November 16, 2017
Spiffy title, huh? I have spent the day watching the Senate Finance Committee engage in a partisan brawl over Joint Committee on Taxation (JCT) document number JCX-58-17, and specifically the claim that tax reform is raising taxes on those making between $10,000 and $20,000. Only in the world of Washington budget scorekeeping could taking away a penalty for those who refuse to purchase something they don’t want become a tax hike.
Let’s get some facts straight.
The document addresses “Distribution Effects of the Chairman’s Modification to the Chairman’s Mark of the ‘Tax Cuts and Jobs Act.’” The most notable modification was to include repealing the tax penalty for not having health insurance, colloquially known as “repealing the individual mandate.” As is familiar from scores of the health care reform debate, the JCT and Congressional Budget Office (CBO) believe that in the absence of an enforceable legal requirement to have insurance, millions will choose to not buy individual insurance policies (or fail to sign up for Medicaid or decline their employers’ offer of health insurance). I think this is an implausibly large behavioral response, but let’s leave that aside for the moment and take it at face value.
How does this affect tax reform? Simple. When Kelly from South Carolina making between $10,000 and $20,000 buys Obamacare insurance, she receives a subsidy to help cover the cost. That subsidy is a “premium tax credit” – in English, negative taxes in the form of cash for health insurance. When she walks away from buying insurance, she walks away from the negative taxes. The JCT table shows this as a tax increase and the Democrats spent the day crowing about that.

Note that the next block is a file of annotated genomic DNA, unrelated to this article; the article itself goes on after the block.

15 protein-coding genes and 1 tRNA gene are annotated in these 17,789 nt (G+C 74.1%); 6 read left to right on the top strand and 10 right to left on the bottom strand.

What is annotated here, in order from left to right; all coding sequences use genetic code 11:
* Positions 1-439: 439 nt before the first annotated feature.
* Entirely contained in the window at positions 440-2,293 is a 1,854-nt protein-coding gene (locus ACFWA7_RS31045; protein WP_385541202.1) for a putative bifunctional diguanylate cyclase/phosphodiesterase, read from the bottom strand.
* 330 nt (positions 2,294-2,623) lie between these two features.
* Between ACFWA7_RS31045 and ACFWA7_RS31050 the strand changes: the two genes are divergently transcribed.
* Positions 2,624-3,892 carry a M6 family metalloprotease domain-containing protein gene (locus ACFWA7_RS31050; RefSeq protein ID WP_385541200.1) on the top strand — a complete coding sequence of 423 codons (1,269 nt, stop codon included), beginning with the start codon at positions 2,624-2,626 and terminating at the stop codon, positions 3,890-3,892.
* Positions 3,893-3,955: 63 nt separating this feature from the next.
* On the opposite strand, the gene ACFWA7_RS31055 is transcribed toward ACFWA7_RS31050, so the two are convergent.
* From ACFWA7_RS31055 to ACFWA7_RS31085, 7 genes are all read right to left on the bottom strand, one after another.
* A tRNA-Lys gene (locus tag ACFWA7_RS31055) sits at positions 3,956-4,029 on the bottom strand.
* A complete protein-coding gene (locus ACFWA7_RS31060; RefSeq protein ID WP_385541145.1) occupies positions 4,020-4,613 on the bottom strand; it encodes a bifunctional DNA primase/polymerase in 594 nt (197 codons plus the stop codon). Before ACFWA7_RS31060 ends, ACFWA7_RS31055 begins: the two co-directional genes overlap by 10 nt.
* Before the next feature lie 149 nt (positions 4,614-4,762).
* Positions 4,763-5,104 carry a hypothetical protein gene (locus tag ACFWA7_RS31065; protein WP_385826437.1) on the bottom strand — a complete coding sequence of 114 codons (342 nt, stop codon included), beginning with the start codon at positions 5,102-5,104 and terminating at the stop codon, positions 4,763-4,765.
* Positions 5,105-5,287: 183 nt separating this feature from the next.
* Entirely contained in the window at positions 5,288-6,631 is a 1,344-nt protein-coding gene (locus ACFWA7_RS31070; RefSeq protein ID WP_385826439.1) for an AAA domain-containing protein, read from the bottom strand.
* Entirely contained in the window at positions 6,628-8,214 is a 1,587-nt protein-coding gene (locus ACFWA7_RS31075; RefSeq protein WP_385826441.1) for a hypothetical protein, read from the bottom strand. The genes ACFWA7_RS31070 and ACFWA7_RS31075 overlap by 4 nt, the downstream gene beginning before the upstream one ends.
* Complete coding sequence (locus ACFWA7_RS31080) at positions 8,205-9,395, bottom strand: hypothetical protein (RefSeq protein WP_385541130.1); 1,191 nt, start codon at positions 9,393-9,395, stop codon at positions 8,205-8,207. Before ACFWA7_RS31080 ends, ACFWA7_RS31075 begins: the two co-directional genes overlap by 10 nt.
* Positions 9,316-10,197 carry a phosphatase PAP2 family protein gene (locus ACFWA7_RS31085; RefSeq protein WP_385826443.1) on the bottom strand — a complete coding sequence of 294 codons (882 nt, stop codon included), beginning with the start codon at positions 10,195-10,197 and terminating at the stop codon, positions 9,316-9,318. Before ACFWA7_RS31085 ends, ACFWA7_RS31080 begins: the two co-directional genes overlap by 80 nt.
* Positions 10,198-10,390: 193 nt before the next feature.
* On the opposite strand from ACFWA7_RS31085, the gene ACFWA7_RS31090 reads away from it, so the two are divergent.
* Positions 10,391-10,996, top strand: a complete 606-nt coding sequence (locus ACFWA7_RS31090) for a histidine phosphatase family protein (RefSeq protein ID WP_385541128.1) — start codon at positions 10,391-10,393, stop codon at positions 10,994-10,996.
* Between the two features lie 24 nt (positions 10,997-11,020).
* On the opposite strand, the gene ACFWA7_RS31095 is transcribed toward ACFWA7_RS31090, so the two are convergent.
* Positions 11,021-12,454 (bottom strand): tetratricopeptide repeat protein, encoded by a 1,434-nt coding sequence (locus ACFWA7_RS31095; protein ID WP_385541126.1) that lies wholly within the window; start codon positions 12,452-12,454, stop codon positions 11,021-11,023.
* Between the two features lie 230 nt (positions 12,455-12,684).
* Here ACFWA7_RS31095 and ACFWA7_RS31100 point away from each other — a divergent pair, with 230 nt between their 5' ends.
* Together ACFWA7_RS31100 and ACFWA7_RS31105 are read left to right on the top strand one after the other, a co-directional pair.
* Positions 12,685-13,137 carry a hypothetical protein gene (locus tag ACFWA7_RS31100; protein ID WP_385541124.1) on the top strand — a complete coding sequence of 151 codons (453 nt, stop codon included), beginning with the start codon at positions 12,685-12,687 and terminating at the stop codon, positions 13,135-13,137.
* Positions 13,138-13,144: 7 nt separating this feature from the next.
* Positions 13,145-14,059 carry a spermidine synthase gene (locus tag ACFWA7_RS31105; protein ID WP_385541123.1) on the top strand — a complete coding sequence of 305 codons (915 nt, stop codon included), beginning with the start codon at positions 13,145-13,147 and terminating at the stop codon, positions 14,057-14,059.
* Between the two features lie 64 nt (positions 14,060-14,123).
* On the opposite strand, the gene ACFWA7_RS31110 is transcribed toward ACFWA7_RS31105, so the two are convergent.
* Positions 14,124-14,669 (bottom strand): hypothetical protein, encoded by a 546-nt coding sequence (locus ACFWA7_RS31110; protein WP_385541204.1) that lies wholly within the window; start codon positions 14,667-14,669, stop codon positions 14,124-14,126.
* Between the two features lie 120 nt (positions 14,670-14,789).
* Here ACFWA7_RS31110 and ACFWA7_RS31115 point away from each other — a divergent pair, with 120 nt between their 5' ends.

But think about it. Kelly wouldn’t quit buying insurance unless it made her better off – that doesn’t sound like a tax increase. And she does not have to write a check to the Internal Revenue Service; if anything, she is pocketing the cash that would have gone to her share of the insurance premium and has more money – that doesn’t sound like a tax increase. Moreover, if Obamacare had made the subsidies a spending program, repealing the tax penalty would simply be $200 in lower taxes for Kelly – that would look like a tax cut.
I understand the political appeal of pulling on peoples’ heartstrings by appealing to the harm done to a less affluent person. But there just is no harm. More generally, it is always deceptive and a mistake to judge a comprehensive reform on the basis of any single provision. The question we must stay focused on in judging any tax proposal is how it will affect tax incentives, economic growth, pre-tax incomes, tax liabilities and overall welfare. The Senate bill cuts taxes for every income group, increases economic growth and will help keep jobs and American companies here at home – all while making America more competitive.